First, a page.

those, from Burpham and Jacobs Well who gave their lives in the 1914-
‘Burpham Will Remember Them’
In the early 1900s Burpham was in the Parish of Worplesdon and together with Jacob’s Well was essentially one large, scattered, community.
‘The War to End All Wars’ -
The euphoric triumphalism of the Summer of 1914 -
However, the Allies -
The Battle of the Marne in September 1914 was the Allies first and greatest victory of the entire War. They pushed the Germans back some forty miles, until they managed to halt the Allied advance.
Both sides, having suffered heavy casualties -
Over by Christmas? Three more Christmases would pass before this appalling conflict came to an end.
Slowly the British public abandoned the jingoistic fervour of the summer of 1914. The newspapers began to report the casualty figures, and as these rose inexorably during the following months and years the mood of the nation slowly changed. Kitchener called for more men, and hundreds of thousands responded to the call.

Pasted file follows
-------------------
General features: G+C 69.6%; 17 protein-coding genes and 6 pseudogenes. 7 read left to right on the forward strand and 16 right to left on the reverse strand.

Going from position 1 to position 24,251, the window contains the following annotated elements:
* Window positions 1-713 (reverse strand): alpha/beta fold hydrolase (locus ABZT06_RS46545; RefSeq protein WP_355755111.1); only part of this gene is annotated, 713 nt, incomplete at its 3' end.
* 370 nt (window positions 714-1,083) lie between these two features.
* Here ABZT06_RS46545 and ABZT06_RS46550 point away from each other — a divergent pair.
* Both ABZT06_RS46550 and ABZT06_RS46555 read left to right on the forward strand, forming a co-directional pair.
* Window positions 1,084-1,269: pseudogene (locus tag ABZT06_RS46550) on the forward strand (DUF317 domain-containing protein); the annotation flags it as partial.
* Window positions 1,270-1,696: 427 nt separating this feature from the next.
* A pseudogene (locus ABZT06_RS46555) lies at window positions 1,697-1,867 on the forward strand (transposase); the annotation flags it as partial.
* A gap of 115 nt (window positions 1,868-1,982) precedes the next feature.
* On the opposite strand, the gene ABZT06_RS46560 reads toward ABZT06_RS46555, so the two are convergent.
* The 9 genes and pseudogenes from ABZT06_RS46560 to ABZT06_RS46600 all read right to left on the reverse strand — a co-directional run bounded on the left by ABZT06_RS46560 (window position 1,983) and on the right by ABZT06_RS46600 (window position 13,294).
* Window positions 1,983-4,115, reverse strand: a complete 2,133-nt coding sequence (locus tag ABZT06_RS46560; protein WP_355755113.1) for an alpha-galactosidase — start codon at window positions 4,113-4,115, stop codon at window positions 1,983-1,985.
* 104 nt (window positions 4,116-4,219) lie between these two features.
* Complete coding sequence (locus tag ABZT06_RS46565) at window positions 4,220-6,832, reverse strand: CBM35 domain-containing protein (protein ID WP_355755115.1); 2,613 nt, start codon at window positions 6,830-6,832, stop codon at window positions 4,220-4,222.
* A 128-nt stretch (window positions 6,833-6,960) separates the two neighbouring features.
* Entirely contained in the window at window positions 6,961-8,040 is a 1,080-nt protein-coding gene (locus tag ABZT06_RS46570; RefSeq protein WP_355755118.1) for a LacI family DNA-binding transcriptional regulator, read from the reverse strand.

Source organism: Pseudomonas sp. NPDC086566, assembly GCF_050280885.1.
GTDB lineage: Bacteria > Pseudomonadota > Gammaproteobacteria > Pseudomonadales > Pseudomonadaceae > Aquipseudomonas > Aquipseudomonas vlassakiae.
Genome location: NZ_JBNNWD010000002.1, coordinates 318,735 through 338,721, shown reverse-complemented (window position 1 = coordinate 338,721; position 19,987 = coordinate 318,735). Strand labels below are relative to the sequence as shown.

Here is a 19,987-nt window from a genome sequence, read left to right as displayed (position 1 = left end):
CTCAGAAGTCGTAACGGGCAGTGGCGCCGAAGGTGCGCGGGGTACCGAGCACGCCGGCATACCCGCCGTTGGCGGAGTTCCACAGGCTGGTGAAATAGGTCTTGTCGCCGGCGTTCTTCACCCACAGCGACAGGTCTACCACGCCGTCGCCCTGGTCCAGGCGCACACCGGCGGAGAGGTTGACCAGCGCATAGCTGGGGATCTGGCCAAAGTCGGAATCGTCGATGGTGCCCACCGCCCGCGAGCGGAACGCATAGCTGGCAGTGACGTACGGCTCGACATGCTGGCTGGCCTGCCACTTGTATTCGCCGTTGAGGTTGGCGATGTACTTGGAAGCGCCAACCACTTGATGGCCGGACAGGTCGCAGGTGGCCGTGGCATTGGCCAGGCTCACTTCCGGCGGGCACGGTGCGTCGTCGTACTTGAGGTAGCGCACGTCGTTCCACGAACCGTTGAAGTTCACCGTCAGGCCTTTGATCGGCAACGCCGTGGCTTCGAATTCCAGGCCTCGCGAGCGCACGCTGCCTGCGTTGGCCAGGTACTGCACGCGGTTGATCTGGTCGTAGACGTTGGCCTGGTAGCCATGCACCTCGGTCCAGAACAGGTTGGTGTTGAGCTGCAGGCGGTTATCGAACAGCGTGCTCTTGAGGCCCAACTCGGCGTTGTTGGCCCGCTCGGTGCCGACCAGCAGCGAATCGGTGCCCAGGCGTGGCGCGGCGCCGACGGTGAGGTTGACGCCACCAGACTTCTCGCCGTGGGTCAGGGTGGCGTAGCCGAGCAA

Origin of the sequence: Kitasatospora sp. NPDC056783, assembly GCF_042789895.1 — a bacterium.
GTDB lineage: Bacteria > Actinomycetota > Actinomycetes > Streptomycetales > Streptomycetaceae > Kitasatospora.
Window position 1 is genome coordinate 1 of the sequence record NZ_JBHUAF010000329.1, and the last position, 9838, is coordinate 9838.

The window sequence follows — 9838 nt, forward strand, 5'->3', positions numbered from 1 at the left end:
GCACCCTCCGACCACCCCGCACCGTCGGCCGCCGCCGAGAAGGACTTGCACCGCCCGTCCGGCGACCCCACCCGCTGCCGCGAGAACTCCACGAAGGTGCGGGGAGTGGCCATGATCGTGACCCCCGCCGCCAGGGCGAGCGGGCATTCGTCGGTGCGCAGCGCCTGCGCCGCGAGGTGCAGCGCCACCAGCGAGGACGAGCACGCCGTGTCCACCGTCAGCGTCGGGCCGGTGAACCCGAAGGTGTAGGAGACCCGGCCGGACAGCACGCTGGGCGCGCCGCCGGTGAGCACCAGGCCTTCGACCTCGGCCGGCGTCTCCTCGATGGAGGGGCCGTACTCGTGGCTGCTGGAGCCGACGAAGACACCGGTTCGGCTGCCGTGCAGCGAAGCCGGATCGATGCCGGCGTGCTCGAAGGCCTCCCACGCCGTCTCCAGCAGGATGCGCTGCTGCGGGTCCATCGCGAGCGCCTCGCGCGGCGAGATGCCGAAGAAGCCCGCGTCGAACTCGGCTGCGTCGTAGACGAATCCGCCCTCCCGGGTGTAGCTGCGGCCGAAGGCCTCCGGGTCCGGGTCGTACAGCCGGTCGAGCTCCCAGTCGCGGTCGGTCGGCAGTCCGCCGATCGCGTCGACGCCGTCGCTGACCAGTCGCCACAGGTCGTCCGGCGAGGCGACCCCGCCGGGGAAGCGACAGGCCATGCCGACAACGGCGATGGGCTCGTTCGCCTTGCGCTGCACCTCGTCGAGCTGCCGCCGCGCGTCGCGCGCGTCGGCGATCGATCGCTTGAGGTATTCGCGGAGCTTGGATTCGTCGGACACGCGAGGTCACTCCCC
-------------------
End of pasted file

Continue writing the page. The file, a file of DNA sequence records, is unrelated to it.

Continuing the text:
Women too found themselves involved in new ways: as nurses and ambulance drivers just behind the front lines; as workers in munitions factories, satisfying the artillery’s voracious appetite for more shells, and in taking over jobs previously done by men. My own mother, then in her teens, left her Norfolk village to come to London and work for the rest of the war as a telephonist.
It was a long while, however, before the full horror of what was happening across the Channel became generally recognized.
The poet Laurence Binyon could speak at the end of 1914 of those mud and blood-
But slowly the truth filtered through: this war, uniquely, would involve the whole nation and touch every single family in it. It would be long and difficult. It would demand resilience and courage.
And it would not be glorious.
|St Luke's Church|
|1920 Dedication Service Sheet|
|The War to End All Wars|
|The Tensions in Europe|
|Galant Little Belgium|
|The Home Front and the Long Haul|
|They went with songs to the battle|
|The Battle of the Somme|